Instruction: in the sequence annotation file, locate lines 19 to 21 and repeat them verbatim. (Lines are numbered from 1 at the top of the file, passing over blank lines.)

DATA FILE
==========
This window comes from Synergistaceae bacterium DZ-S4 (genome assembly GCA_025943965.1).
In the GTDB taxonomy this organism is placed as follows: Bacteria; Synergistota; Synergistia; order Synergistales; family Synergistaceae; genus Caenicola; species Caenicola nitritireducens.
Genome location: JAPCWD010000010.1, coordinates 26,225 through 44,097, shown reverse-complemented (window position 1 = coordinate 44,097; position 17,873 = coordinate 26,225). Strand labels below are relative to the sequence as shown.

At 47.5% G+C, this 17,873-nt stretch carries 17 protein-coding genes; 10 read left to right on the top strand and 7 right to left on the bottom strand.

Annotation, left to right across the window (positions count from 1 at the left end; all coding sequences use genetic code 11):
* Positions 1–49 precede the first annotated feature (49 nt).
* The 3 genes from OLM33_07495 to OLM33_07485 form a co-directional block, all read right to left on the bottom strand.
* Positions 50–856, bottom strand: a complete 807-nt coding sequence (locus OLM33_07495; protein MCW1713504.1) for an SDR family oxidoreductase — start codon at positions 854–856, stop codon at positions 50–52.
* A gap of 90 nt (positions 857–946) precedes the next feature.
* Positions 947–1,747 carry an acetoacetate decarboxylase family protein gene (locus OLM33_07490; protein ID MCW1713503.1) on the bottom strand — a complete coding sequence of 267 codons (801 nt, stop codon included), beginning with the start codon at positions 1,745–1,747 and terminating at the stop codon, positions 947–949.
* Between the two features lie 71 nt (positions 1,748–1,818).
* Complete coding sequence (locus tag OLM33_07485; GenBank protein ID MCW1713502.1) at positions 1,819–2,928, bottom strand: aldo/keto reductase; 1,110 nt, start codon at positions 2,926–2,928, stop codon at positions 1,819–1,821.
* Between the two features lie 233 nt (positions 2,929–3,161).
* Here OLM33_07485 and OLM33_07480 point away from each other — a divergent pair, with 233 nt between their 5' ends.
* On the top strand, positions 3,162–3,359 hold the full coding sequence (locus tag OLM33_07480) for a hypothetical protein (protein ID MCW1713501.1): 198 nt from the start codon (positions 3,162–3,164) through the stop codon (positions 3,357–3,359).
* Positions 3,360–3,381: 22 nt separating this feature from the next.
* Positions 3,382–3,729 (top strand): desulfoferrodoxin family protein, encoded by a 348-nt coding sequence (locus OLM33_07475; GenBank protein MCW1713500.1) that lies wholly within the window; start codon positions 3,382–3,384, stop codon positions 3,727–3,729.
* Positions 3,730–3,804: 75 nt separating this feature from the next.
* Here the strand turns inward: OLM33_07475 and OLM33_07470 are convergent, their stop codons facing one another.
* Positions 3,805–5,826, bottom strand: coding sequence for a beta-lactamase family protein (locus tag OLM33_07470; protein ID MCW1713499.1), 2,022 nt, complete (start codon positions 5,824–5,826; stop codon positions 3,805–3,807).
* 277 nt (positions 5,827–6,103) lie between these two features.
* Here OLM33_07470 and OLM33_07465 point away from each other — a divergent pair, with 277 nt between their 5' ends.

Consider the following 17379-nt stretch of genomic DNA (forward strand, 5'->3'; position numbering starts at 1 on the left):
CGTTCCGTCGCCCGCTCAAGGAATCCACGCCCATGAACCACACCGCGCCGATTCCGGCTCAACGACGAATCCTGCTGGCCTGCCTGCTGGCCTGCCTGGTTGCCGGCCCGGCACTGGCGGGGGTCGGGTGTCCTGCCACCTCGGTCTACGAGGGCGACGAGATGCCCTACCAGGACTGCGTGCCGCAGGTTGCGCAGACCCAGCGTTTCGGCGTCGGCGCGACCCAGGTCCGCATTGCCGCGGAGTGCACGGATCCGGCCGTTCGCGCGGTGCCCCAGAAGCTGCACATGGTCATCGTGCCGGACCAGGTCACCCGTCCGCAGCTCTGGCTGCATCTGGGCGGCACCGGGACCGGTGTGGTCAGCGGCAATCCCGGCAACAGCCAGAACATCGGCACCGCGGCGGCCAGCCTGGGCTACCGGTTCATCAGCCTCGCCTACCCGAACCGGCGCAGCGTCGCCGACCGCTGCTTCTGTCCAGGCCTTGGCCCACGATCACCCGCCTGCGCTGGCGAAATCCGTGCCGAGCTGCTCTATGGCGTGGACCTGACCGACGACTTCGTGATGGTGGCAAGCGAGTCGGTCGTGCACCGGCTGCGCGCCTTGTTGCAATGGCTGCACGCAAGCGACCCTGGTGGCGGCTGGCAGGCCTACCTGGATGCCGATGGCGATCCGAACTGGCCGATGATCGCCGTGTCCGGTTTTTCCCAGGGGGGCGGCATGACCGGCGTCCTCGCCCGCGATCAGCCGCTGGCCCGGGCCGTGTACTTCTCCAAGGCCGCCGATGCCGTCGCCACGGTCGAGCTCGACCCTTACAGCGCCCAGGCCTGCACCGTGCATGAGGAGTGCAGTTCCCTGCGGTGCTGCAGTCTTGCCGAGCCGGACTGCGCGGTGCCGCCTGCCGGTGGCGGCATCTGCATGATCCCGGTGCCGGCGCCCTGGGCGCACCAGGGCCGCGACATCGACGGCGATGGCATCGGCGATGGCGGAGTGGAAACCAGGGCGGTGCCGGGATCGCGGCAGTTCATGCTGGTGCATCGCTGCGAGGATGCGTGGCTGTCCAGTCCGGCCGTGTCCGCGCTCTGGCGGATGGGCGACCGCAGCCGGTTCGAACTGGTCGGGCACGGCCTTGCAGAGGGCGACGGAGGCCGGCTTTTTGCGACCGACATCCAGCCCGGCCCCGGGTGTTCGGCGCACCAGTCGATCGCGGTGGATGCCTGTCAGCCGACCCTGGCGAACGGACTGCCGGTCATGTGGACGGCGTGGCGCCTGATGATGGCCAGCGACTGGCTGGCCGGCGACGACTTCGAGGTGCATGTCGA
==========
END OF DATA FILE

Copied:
* Here the strand turns inward: OLM33_07475 and OLM33_07470 are convergent, their stop codons facing one another.
* Positions 3,805–5,826, bottom strand: coding sequence for a beta-lactamase family protein (locus tag OLM33_07470; protein ID MCW1713499.1), 2,022 nt, complete (start codon positions 5,824–5,826; stop codon positions 3,805–3,807).
* 277 nt (positions 5,827–6,103) lie between these two features.